# 4D

4D body simulation (rotation of the cutting plane through a 4D cube ( tesseract ))
Dragging takes you from the point, the straight line, the surface, the cube and the 4D hypercube .

4D or 4-D is a common abbreviation for four-dimensional, indicating a geometric dimension .

4D is an extension of the representation of bodies in the 3D space of our experience of reality ( length-latitude-height , coordinates x, y, z) by an independent auxiliary dimension for the clear detection of the position and extent of a body. Using Cartesian coordinates x, y, z, an axis with the designation w is usually added.

## The fourth dimension

The introduction of multi-dimensional " hyperspaces ", which are not accessible to our direct experience, results from the areas of higher mathematics and physics. To illustrate rooms of higher dimensions, z. B. the 3D space is expanded by an additional dimension and the representation of the body is projected into the 3D space.

In generalization of Albert Einstein's physical theories , the “fourth dimension” is assumed to be occupied by time and 4D space is equated with the term spacetime . Binding assumptions of the physical theories regarding the homogeneity of the space (according to which all dimensions are indistinguishable in terms of quality and quantity) and the observer invariance (according to which the origin of the coordinate system and the choice of the axes have no influence on the representation of the laws of nature) suggest that the Time cannot be accepted as the fourth dimension. Characteristics of space can be distinguished from those of time by using e.g. B. tries to move an observer along an axis. If the shift succeeds, the axis cannot represent the time.

## Mathematically and geometrically descriptive derivation

An (additional) dimension denotes an extension in one direction that cannot be represented by other dimensions that have already been defined. On the one hand, characters in our world can have more or fewer dimensions, on the other hand, one can imagine a world that has more or fewer dimensions. The step-by-step transition from point (0D) to 1D, 2D, 3D, 4D and 5D serve as an example:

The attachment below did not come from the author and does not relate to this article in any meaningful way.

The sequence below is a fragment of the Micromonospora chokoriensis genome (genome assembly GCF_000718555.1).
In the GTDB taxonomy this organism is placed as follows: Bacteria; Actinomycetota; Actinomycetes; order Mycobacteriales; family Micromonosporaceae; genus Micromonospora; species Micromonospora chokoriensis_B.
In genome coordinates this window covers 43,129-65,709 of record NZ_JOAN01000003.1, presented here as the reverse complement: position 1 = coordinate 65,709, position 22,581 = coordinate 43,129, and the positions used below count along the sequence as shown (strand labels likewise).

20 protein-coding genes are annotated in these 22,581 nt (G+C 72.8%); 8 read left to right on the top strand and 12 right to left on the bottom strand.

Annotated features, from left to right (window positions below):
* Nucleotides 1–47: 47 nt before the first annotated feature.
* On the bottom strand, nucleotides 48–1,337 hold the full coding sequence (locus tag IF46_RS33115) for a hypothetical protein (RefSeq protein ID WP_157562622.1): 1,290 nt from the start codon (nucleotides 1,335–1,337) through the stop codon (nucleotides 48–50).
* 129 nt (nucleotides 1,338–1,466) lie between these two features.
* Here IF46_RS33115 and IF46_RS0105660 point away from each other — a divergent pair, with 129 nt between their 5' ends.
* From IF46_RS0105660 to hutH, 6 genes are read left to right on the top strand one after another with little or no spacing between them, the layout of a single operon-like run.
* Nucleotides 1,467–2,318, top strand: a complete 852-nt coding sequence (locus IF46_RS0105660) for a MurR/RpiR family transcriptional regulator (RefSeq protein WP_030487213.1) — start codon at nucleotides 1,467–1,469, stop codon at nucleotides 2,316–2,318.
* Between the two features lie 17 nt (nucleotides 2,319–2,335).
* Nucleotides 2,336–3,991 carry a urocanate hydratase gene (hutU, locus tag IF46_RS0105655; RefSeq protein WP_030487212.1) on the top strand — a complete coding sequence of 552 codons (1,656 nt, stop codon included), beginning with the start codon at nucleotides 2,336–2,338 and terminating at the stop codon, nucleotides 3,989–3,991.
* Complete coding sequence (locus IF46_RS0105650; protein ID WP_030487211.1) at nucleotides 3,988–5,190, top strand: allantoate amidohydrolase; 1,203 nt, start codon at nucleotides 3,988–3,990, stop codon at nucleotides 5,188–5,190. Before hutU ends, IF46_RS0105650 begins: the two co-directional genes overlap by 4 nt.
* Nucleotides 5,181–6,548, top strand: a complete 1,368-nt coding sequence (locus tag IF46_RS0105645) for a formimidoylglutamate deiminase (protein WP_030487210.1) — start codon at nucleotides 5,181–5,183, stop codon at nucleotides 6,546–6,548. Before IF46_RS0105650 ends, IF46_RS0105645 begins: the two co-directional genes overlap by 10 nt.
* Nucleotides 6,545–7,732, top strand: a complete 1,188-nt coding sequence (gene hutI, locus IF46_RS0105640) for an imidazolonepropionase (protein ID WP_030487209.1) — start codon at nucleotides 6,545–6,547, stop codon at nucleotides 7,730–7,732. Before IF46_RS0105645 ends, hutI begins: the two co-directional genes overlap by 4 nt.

Dimension 0

A point with no extent (a circle with radius 0). A zero-dimensional world consists of only one point.

Dimension 1

In dimension 1 , movement away from the point is possible in any direction; one gets a route . An example is the X-axis of a coordinate system, extending to the left and right. In the one-dimensional world only this line exists, so there are only 2 possible directions.

Dimension 2

For dimension 2 we are looking for a further direction that does not match the first segment, in the simplest case: perpendicular to the segment. For example the Y-axis of a coordinate system, stretching forwards and backwards. This gives us a coordinate system with which we can reach every point on a plane .

Dimension 3

For dimension 3 a further direction is necessary that is not in the plane (from dimension 2). To do this, we point once (comparable to the second hand of a clock) in all directions of the plane and exclude all these directions. What remains are directions that point upwards or downwards. In the simplest case perpendicular to the plane z. B. "up". This is the Z axis of a coordinate system, extending upwards and downwards. This gives us a coordinate system with which we can reach any point in space .

Dimension 4

Again a direction is required that is not in space (from dimension 3). To do this, we point spherically in all directions that we can imagine and exclude all these directions. What remains are directions that we cannot (no longer) imagine with our understanding of three dimensions. In the simplest case, this is perpendicular to all directions that we can imagine. If we expand the space in this direction, we have described a 4-dimensional hyperspace . For this purpose, the W-axis of a coordinate system is introduced with the extension to ana and kata , terms coined by Charles Howard Hinton .

With such logical considerations one can calculate that a four-dimensional (hyper) cube ( tesseract ) has 16 corners, 32 edges, 24 surfaces and 8 volumes.